Putting a spin on physical education

by Chloe Jordan | Editor-In-Chief

Students peddle to the beat of an 80s song, experiencing using a spin bike at school for the first time. Although it seems unusual to have this type of equipment for a P.E. class, it is another method to give students the opportunity to participate in more contemporary workouts. 

Coach Christina Wollard is changing the way students in her second period Lifetime Fitness and Wellness Pursuits class view exercising, one spin bike at a time. 

“It would be stationary, kind of like the Peloton style, you know. And these are really nice because the district can load them up, and usually there’s about 40 bikes,” Wollard said. “As far as space, we have 20. We can do stations or partner work, so basically it’s really a nice stationary bike that kids can use.”

Most students in P.E. only get to see the typical dodgeball bags or kickball, but Wollard is changing that for her class.

“And with our class, because it’s Lifetime Fitness and Wellness, they get a lot more of a dynamic cardio style,” Wollard said. “These are a two-week checkout, so I can check them out anytime I want, as long as it doesn’t interfere with anyone else in the district or any other P.E. coaches that check it out. So, right now I have it until Friday.”

The checkout process for bigger equipment like bikes goes through the Northeast Sports Park, and the items are delivered by instructional specialist Brandon Turner.

“Some students may not even have a bicycle. I’ve had students in the past who have never had a bike, and some who see this type of equipment at Lifetime Fitness, Planet Fitness. So, they may never get an opportunity to get on a spin bike like this outside of being a part of a gym,” Wollard said. “I think it’s a cool introductory type of activity for them, and it’s a good cardio workout.”

The spin bikes are an activity that is included in the TEKS for fitness and gym classes.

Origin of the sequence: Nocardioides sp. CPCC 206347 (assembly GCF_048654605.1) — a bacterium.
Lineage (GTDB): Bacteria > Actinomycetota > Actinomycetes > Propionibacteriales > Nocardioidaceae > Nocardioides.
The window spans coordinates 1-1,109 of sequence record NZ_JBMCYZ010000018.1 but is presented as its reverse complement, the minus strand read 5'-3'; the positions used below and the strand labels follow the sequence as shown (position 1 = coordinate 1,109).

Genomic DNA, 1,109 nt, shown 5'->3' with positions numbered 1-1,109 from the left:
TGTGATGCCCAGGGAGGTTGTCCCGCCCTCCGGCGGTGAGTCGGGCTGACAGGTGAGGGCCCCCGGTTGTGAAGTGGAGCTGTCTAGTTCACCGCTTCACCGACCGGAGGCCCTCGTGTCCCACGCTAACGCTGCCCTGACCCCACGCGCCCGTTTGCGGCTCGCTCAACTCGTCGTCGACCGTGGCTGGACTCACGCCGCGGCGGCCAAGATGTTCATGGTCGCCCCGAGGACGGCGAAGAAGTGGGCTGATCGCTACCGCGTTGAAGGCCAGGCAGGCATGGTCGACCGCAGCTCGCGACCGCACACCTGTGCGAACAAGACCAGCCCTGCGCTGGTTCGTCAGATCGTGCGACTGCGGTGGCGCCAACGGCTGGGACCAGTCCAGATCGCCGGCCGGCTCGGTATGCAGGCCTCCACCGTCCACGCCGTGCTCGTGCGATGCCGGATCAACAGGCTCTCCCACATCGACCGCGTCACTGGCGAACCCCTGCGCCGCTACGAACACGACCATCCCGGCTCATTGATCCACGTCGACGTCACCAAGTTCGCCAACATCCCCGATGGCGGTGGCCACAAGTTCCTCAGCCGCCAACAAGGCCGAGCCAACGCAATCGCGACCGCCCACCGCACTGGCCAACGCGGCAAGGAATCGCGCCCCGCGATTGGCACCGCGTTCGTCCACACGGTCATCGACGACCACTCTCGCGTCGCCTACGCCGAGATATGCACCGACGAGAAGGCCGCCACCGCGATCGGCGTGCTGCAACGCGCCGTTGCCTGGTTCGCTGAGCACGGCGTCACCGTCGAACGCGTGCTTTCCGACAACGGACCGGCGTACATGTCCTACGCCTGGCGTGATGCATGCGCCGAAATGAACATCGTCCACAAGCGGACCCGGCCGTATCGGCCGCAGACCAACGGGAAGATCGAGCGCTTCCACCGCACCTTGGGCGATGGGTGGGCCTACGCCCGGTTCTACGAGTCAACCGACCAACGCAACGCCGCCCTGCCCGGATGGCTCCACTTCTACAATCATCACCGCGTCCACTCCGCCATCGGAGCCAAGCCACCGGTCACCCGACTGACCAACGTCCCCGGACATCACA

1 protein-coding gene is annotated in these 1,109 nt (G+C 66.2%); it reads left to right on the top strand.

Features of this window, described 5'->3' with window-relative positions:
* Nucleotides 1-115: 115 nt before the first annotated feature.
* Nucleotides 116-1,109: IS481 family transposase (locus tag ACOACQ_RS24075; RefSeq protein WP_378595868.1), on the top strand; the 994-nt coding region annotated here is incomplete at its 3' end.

“It is part of my curriculum and I love using it and I will always check those out, and if I can do it twice a year, I’ll do it twice a year,” Wollard said. “But, it’s something that a lot of people like to check out and it’s fun for the kids.”

Wollard’s classes typically do cardio-based workouts for 30-35 minutes, sometimes in sets alternating with partners, along with other activities.

“I didn’t have any issues with reminding them to peddle or not a lot of safety reminders either. Usually we like to ghost ride and not put the brakes on, but for the most part, this is a really great element to add because it’s so different,” Wollard said. “It’s not something we normally would do, like going out to do intervals on the track or running in the gym. This is a great way to do cardio and have a little fun doing it.”

For Wollard, safety is a priority when teaching students how to use the spin bikes. 

“That’s the biggest issue that we have – applying the brakes, using the tension, whether it’s to slow down or speed up, adjustments to the seat and handlebars. Most everything else is kind of like riding a bike,” Wollard said. “Safety would be the biggest feature for these bikes. Just making sure that they enter and exit correctly, they have proper shoes, and things like that.”

According to Wollard, people often see P.E. as an unstructured class. But, she believes the curriculum is starting to change the way they look at it.

“It needs to be considered more of a real class, not just a recess. We used to offer five different sections. Now there’s three, and it’s a multitude of those five being pushed into three,” Wollard said. “So this one was called dynamic cardio, where we have cardio-based activities – running, agility, HIIT workouts, Crossfit type stuff, spin bikes.”

Wollard enjoys being able to provide the bikes as an independent cardio activity. 

“This is something they can do individually, which is awesome. It’s those who are less likely to gravitate to others that gives them a chance that they can still get their workout in and not have to be thrown into a situation where it’s uncomfortable for them and things like that,” Wollard said. “Everyone is kind of working out at the same time, so not worrying about people watching you workout.”

She also believes that other P.E. classes, like Outdoor Adventures, can provide unique experiences for students and would allow them to use equipment they may not have seen before.

“I’d say it’s changed over the years, but I think if you get a really good P.E. teacher, then you get to do really cool stuff. Yeah, I think it’s kind of cool to be able to engage in things that you normally wouldn’t, like outdoor-type stuff,” Wollard said. “If someone’s never been camping or hunting or fishing – just little things you normally wouldn’t be a part of. Those kinds of things are really cool for the kids.”

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